And then consider the setup he’s got: historically low unemployment and a historically high stock market. Given that economy, his approval rating should be much higher and he should be in great shape in his reelection campaign. If anything, the fact that he faces anything amounting to a difficult campaign is an indictment of his choice of a base strategy. Imagine a world in which Trump even tried to be more presidential and to unite the country. It shouldn’t really be close. This is exactly the wrong campaign for the situation he finds himself in.

It’s entirely possible Trump will win reelection — and if he does, you can bet people will again point to his Secret Political Genius — but he’s hardly set himself up as the favorite. And given the fundamentals, that’s remarkable.

Provocation vs. strategy

Apart from tearing apart his opponents, Trump’s other main skill is making himself the story. But his racist tweets — apart from the moral considerations — are a good example of a time he probably shouldn’t have done that.

That’s because last week was characterized by plenty of infighting between “the squad” and House Speaker Nancy Pelosi (D-Calif.). After Pelosi said a series of dismissive things about them, Rep. Alexandria Ocasio-Cortez (D-N.Y.) responded by apparently suggesting Pelosi was singling them out because of their race. By Friday night, the main House Democratic Twitter account actually posted a tweet attacking Ocasio-Cortez’s chief of staff, Saikat Chakrabarti — a remarkable choice that House Democratic Caucus Chairman Hakeem Jeffries’s staff would soon confirm was intentional. Barack Obama’s former chief of staff, Rahm Emanuel, called Chakrabarti a “snot-nosed punk.”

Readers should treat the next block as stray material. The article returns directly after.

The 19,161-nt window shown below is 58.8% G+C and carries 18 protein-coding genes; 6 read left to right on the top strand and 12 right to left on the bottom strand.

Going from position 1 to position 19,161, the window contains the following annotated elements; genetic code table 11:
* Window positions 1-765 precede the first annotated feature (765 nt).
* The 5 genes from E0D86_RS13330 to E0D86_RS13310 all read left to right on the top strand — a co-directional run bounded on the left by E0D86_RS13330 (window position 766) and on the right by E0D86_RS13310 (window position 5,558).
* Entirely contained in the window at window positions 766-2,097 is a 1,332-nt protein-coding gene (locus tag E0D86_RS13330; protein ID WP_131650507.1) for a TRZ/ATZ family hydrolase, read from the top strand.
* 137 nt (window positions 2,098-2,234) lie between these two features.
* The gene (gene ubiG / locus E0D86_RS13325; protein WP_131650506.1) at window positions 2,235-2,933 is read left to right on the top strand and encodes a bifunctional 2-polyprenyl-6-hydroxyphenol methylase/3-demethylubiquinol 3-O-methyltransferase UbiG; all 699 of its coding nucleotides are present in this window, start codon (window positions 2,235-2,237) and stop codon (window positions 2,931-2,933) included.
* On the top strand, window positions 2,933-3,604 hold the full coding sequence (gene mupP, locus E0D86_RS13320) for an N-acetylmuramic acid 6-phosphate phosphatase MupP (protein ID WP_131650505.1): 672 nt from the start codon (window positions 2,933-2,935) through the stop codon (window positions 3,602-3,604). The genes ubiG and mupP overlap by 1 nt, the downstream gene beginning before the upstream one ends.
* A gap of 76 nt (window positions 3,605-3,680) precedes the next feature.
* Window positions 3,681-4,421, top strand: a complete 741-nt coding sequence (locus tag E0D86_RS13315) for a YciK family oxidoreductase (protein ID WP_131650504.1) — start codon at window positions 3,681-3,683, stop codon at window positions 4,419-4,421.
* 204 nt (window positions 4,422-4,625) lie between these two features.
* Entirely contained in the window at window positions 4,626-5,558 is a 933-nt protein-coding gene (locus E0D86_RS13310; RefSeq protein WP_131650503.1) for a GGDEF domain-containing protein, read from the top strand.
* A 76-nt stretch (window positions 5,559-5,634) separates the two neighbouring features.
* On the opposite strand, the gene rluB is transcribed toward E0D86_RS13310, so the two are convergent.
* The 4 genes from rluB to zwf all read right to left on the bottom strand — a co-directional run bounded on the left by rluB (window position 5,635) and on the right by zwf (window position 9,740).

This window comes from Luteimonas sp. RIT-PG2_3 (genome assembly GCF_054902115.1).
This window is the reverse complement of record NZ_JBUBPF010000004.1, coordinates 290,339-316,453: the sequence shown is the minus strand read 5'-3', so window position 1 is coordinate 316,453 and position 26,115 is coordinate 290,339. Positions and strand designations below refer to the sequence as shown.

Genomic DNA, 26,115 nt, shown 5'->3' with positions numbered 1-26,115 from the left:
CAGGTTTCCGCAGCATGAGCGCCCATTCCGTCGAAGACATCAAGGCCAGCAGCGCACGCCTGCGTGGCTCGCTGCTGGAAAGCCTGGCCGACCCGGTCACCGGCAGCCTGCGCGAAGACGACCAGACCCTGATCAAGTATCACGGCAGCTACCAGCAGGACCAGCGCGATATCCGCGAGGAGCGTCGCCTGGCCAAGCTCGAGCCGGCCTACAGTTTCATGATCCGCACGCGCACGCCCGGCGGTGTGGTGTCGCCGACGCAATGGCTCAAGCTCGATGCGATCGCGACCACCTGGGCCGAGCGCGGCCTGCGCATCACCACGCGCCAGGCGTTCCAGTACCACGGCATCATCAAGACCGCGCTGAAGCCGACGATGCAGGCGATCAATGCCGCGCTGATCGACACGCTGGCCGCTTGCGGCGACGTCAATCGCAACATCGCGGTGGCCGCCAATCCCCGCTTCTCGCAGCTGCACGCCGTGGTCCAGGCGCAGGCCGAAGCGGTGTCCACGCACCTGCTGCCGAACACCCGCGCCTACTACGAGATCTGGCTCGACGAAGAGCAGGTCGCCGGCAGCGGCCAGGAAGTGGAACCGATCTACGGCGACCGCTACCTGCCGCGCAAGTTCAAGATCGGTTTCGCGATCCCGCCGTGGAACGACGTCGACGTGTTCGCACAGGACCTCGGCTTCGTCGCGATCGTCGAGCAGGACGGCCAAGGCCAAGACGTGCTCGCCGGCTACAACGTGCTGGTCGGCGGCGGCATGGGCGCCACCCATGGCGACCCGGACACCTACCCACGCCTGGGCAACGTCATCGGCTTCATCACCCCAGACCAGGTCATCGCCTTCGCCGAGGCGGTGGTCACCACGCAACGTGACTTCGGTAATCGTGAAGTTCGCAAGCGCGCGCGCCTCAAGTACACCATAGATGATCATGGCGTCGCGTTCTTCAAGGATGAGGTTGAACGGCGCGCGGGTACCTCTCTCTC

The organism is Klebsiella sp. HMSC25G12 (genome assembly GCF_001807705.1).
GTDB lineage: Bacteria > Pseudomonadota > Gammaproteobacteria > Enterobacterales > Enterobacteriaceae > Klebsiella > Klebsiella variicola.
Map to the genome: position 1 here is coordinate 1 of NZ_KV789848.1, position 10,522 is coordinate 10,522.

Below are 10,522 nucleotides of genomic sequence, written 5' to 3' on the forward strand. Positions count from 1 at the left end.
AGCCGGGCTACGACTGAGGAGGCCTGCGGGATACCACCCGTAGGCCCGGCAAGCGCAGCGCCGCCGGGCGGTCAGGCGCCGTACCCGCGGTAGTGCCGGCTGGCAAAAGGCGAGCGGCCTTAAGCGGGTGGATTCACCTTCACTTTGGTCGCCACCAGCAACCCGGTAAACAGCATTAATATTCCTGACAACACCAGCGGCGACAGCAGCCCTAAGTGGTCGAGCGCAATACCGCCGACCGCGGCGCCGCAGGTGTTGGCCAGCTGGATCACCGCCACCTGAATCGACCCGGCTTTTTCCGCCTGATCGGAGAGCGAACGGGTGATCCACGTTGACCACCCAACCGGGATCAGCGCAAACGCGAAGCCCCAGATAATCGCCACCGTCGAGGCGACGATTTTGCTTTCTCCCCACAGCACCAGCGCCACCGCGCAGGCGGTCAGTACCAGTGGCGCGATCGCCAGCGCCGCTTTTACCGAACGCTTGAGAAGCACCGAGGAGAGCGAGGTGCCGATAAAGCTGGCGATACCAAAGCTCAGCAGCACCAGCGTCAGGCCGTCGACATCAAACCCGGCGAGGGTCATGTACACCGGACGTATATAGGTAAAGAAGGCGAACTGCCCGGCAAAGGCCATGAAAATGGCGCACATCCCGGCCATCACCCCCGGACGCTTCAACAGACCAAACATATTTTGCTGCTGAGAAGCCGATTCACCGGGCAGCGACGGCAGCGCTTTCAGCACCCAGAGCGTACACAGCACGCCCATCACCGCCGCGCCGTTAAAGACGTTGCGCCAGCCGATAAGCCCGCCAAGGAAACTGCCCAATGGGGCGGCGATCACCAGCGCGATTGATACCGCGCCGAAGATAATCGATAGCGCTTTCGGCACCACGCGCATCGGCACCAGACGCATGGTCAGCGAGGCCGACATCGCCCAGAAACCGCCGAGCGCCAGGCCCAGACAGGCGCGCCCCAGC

Were it not for Trump’s tweets, that burgeoning civil war would have had a chance to play out. Instead, these Democrats saw their own internal discord papered over. Provocateurs like Ocasio-Cortez were reminded of the common enemy. A momentary crisis was averted. A savvier strategy would seem to be to needle the Democrats into fighting among each other some more, rather than totally eclipsing their infighting and giving them time for cooler heads to prevail.

And now it appears the chosen strategy has led to some predictable discomfort. After a rally crowd crowd seized upon Trump’s “go back” rhetoric and chanted “send her back” about Rep. Ilhan Omar (D-Minn.) on Wednesday night, those close to Trump reportedly prevailed upon him to express his disagreement. Except this was the inevitable conclusion of the argument Trump was making; anybody who didn’t see it coming was burying their head in the sand.

It seems more than anything that Trump just couldn’t help himself, and the people around him have to turn that into something amounting to a strategy. And that seems to be the unifying theme here.

To apply some kind of a master plan to all this is tempting — and I don’t doubt Trump intends to do what he does. But just because it’s intentional doesn’t mean it’s smart. And just as Trump’s personal biography and business career often have failed to live up to the legend, his political acumen may not be all it’s cracked up to be either.